Skip to main content

Kelleys Island and the Influenza epidemic of 1920

 

AN EPIDEMIOLOGICAL STUDY OF THE 1920 EPIDEMIC OF INFLUENZA IN AN ISOLATED RURAL COMMUNITY.

During the influenza epidemic of 1920, this incredibly detailed study was done on the Island. It was the perfect place since it was isolated in the winter with minimal exposure, making it easy to trace origins and transmittal rates. There are loads of charts and graphs and the goal of interviewing everyone on the Island was fully accomplished. In all, 53% of the population contracted influenza and two died.

The study also give us a really good picture of the Island during the winter of 1919/20.  Here are some of the highlights as the study reports on the possible sources of the influenza, provides detailed tracing of how people were exposed, lists the measures taken to treat the illness, and evaluates how effective was immunity for those who contracted influenza in 1918.

Population - During the influenza epidemic of January and February, 1920, there were 689 persons upon the island…The winter population, however, is composed almost entirely of established families who have lived upon the island for several years and thus constitute a community whose members are almost universally acquainted with one another; a condition of some advantage, perhaps, in tracing exposure, contacts, etc.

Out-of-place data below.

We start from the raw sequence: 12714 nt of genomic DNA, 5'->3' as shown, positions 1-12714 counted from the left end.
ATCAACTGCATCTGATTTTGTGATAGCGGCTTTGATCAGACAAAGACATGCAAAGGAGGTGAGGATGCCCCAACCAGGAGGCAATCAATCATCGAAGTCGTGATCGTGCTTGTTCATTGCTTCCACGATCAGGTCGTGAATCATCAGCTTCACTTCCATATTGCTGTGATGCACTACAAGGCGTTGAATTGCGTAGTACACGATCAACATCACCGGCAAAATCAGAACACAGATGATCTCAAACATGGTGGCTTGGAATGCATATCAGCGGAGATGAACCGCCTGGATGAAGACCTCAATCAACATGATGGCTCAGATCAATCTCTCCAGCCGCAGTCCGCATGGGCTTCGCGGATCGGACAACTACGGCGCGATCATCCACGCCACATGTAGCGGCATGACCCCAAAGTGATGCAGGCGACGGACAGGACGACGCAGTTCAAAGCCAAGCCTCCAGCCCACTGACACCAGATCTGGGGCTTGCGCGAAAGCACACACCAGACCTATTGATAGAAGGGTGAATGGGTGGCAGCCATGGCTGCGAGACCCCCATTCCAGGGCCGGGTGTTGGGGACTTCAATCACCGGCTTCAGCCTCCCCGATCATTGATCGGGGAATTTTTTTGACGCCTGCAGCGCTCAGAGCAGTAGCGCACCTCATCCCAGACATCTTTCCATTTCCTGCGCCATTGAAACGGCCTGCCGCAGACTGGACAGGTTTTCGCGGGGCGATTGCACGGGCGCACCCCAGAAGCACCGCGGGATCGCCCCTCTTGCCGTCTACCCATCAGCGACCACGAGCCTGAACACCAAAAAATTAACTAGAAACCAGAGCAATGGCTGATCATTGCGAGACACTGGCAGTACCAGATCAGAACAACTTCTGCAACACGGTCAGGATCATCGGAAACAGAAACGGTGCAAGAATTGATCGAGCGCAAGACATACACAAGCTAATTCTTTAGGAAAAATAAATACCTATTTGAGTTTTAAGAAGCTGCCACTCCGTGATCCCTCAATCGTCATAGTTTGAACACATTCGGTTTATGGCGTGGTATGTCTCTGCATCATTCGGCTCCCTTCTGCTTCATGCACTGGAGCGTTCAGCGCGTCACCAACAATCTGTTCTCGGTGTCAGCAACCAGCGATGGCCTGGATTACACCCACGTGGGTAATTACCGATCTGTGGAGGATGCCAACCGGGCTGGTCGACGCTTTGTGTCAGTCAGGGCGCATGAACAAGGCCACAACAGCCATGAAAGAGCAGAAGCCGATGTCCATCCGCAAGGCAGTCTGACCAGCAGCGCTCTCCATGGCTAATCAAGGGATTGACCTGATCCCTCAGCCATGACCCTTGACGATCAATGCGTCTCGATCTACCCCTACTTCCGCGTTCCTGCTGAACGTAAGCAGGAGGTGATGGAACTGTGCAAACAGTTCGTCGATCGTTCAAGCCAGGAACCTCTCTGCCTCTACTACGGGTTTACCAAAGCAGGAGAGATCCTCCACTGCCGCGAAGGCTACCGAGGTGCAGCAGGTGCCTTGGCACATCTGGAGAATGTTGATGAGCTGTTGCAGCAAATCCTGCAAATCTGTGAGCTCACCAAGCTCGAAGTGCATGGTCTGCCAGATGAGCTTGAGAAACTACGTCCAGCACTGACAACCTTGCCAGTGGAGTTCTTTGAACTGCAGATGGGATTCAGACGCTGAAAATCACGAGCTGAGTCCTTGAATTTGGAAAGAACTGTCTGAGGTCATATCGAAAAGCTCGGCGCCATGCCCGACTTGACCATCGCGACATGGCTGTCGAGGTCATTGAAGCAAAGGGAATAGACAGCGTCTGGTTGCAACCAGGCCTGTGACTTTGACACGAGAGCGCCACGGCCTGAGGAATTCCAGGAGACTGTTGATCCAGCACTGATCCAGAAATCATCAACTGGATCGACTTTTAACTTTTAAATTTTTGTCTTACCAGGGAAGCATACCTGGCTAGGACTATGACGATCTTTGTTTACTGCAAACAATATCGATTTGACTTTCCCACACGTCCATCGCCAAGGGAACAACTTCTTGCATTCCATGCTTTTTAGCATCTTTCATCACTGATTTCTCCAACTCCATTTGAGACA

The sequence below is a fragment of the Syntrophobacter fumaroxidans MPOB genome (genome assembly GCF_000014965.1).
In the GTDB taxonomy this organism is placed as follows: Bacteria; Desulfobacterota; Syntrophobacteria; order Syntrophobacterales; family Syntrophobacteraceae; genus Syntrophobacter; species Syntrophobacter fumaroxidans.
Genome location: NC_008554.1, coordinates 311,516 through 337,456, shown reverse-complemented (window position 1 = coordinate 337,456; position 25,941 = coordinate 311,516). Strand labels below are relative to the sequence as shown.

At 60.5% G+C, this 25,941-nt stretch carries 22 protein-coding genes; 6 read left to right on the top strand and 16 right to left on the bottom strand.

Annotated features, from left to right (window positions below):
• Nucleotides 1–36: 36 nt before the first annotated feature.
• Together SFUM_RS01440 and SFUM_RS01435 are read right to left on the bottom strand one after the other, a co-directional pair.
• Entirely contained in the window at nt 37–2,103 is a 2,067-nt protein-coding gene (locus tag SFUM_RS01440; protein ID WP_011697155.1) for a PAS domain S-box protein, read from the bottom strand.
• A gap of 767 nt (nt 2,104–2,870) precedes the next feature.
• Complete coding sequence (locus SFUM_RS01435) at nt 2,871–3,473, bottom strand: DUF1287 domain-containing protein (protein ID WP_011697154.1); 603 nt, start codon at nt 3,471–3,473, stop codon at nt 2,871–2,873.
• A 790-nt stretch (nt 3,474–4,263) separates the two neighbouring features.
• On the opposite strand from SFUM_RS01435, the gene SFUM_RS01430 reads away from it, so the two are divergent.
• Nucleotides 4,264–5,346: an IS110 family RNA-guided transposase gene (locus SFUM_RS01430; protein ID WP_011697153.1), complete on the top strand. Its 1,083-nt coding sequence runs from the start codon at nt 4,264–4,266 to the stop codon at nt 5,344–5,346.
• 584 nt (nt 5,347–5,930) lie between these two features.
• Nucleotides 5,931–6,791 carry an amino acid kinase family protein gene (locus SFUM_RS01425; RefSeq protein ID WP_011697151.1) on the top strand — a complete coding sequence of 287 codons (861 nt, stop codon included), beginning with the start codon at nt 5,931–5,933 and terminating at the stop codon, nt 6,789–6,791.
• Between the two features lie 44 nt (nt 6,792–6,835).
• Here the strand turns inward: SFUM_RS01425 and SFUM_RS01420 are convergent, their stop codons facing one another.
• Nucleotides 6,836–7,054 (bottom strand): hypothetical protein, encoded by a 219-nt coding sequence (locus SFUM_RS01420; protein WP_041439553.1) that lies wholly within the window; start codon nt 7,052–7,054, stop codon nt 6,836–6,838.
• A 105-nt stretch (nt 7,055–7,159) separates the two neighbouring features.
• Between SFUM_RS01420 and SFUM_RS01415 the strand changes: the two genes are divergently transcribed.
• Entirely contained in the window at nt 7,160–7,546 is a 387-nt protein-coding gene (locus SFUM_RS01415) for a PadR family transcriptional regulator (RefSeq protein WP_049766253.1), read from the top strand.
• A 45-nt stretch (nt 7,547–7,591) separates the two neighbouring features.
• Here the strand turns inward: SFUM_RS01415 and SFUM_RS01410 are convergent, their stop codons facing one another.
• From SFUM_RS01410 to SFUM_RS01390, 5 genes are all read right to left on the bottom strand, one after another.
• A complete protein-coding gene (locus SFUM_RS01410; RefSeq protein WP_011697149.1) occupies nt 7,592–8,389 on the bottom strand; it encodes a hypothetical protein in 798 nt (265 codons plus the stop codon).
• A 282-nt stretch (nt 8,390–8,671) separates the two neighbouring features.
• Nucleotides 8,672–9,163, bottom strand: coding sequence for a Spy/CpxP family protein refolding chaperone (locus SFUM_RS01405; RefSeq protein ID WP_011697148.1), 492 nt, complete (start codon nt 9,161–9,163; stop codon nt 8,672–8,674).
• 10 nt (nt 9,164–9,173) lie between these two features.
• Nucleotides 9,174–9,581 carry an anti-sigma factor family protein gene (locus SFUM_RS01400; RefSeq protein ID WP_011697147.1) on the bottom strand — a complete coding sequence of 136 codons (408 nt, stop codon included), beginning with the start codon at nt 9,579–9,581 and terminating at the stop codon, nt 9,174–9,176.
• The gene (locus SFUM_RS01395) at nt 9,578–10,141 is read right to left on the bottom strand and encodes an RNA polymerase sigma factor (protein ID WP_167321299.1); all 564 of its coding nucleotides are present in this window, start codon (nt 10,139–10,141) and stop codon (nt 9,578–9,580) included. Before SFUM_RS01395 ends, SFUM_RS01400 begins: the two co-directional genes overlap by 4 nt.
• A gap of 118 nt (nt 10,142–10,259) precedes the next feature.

The island possesses no public water supply, sewer system, theater, moving-picture theater, restaurant, village pump, nor street cars or other means of public conveyance. One central school for both grammar and high-school pupils, one church conducting worship regularly during the winter of 1919 and 1920, and another holding services at intervals, five general stores, a butcher shop, a confectionery parlor, two pool rooms, and a post office afford possible places of contact for the general public. Ice boating, sleigh riding, ice fishing, dancing, and parties are the chief winter amusements of the younger people.

Diagnosis - Unfortunately, during the 1918 epidemic no epidemiologic record was made of the influenza outbreak upon the island; consequently, the information as to this outbreak is confined to a statement of the individual made during the canvass of 1920, as to the presence or absence of an attack in 1918, together with a statement of the preventive measures practiced at that time. The island outbreak of 1920, coming, as it did, at a time when influenza was epidemic over a large portion of the United States and displaying the features of a rapid spread, high attack rate, and a typical symptomatology in the majority of cases, gives no room to doubt that the outbreak was one of influenza.